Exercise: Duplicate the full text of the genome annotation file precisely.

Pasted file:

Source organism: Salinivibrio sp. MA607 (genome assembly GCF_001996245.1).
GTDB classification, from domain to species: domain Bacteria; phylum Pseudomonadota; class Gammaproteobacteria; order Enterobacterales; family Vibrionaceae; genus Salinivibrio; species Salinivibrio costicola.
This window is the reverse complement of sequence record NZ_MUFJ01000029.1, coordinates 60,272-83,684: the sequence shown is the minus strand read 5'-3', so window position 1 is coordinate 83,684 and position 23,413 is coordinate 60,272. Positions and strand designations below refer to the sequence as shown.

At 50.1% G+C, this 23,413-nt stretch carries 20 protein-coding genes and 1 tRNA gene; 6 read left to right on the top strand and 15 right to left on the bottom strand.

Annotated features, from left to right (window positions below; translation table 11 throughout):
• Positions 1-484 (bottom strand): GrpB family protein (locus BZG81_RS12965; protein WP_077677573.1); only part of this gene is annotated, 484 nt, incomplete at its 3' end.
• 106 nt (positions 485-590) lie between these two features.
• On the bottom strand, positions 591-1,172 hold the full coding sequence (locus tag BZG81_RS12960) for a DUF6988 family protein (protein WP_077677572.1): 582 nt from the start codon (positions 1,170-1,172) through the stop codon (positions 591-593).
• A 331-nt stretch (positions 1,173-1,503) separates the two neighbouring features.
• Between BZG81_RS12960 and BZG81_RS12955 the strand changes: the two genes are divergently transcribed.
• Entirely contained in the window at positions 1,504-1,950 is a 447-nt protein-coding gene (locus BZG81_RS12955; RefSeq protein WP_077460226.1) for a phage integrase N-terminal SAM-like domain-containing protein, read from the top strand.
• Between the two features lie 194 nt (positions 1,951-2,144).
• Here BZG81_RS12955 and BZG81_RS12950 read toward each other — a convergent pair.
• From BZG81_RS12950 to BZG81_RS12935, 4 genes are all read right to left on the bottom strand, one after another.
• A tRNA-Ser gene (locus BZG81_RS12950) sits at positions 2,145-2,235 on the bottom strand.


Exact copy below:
Source organism: Salinivibrio sp. MA607 (genome assembly GCF_001996245.1).
GTDB classification, from domain to species: domain Bacteria; phylum Pseudomonadota; class Gammaproteobacteria; order Enterobacterales; family Vibrionaceae; genus Salinivibrio; species Salinivibrio costicola.
This window is the reverse complement of sequence record NZ_MUFJ01000029.1, coordinates 60,272-83,684: the sequence shown is the minus strand read 5'-3', so window position 1 is coordinate 83,684 and position 23,413 is coordinate 60,272. Positions and strand designations below refer to the sequence as shown.

At 50.1% G+C, this 23,413-nt stretch carries 20 protein-coding genes and 1 tRNA gene; 6 read left to right on the top strand and 15 right to left on the bottom strand.

Annotated features, from left to right (window positions below; translation table 11 throughout):
• Positions 1-484 (bottom strand): GrpB family protein (locus BZG81_RS12965; protein WP_077677573.1); only part of this gene is annotated, 484 nt, incomplete at its 3' end.
• 106 nt (positions 485-590) lie between these two features.
• On the bottom strand, positions 591-1,172 hold the full coding sequence (locus tag BZG81_RS12960) for a DUF6988 family protein (protein WP_077677572.1): 582 nt from the start codon (positions 1,170-1,172) through the stop codon (positions 591-593).
• A 331-nt stretch (positions 1,173-1,503) separates the two neighbouring features.
• Between BZG81_RS12960 and BZG81_RS12955 the strand changes: the two genes are divergently transcribed.
• Entirely contained in the window at positions 1,504-1,950 is a 447-nt protein-coding gene (locus BZG81_RS12955; RefSeq protein WP_077460226.1) for a phage integrase N-terminal SAM-like domain-containing protein, read from the top strand.
• Between the two features lie 194 nt (positions 1,951-2,144).
• Here BZG81_RS12955 and BZG81_RS12950 read toward each other — a convergent pair.
• From BZG81_RS12950 to BZG81_RS12935, 4 genes are all read right to left on the bottom strand, one after another.
• A tRNA-Ser gene (locus BZG81_RS12950) sits at positions 2,145-2,235 on the bottom strand.